Orson Welles
Features // 14 Articles
Columns // 1 Articles
Reviews // 11 Articles
Blogs // 5 Articles
News // 2 Articles
Media // 2 Articles
//Features

The Voice of the Demagogue and American So-Called Democracy
2 Nov 2016 // 9:30 PM

Gabriel Over the White House seriously asks a question that should only be asked as satire or farce: what if the best solution for the US is to have a fascist dictator in charge?

Extra Large Popcorn, Please: The Film Forum's "Return of the Double Feature"
25 Aug 2016 // 9:30 PM

Originating as a practical means to ensure financial solvency, the “double feature” may now serve a more profound aesthetic purpose.

//Columns

Orson Welles: A Man of a Certain Ego
4 Feb 2010 // 4:00 PM

“The chief proof of a man’s real greatness lies in his perception of his own smallness. It argues... a power of comparison and of appreciation which is in itself proof of nobility.”

//Reviews

Play Out the Play: Orson Welles’ Chimes at Midnight
27 Sep 2016 // 9:45 PM

Bursting with vertiginous momentum, Chimes at Midnight presents a wonderfully sociable anti-sociality.

The Ontology of the Story in 'The Immortal Story'
19 Sep 2016 // 4:30 AM

A story is told, not lived. It's experienced as a sort of opiate, a momentary deferral of lived experience.

//Blogs

Criterion Draws Fresh Restorations From Welles With 'Chimes at Midnight' and 'The Immortal Story'
22 Sep 2016 // 9:45 PM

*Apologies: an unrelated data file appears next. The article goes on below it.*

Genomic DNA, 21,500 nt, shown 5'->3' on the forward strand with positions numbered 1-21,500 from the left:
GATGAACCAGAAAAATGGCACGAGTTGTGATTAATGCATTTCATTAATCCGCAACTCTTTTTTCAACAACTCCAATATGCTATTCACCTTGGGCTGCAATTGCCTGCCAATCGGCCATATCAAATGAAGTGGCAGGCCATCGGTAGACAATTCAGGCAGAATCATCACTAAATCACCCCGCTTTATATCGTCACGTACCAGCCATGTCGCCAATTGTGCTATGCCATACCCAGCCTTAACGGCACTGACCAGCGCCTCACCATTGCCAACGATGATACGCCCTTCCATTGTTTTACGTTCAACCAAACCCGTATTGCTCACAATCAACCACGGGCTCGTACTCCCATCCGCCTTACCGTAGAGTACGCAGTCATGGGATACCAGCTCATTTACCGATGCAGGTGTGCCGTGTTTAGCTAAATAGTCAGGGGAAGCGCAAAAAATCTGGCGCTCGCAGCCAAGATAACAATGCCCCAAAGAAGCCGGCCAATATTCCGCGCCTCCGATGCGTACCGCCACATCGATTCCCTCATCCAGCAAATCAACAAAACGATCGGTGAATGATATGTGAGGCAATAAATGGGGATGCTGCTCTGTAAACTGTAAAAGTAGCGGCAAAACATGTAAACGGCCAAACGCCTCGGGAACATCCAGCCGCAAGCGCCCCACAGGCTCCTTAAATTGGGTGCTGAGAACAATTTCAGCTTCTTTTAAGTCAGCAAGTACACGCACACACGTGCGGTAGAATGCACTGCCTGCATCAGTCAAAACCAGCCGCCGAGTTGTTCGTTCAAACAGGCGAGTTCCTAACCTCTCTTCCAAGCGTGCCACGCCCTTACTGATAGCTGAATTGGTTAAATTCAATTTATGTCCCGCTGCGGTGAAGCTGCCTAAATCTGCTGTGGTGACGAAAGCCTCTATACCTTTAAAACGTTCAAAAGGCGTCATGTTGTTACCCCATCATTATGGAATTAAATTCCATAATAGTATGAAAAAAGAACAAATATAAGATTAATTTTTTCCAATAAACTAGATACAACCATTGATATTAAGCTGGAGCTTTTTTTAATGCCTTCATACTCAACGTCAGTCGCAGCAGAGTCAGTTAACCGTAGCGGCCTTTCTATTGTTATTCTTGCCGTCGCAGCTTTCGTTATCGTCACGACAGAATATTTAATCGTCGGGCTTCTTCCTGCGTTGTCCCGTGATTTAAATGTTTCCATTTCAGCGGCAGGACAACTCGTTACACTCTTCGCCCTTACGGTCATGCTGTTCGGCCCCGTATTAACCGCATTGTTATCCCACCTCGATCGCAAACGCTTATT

In his late period, Orson Welles was just getting started.

PopTalk: Breaking Down the Dollars and Cents of Crowdfunding
24 Aug 2015 // 6:00 AM

Crowdfunding sites like Kickstarter and Indiegogo offer both indie and major filmmakers an array of opportunities to see their visions realized. But does it come with strings attached?

//News

Remembering Orson Welles at 100
4 May 2015 // 9:29 AM

Forgive Orson Welles his excesses from steaks and milkshakes to impossible dreams and wish him a happy birthday wherever he is.

After 70 years, the greatness of ‘Citizen Kane’ remains undiminished
15 Sep 2011 // 1:30 AM

From a review of Orson Welles’ “Citizen Kane” at the time of its release in 1941: “Before ‘Citizen Kane,’ it’s as if the motion picture

//Mixed media
//Blogs

NYFF 2017: 'Mudbound'

// Notes from the Road

"Dee Rees’ churning and melodramatic epic follows two families in 1940s Mississippi, one black and one white, and the wars they fight abroad and at home.

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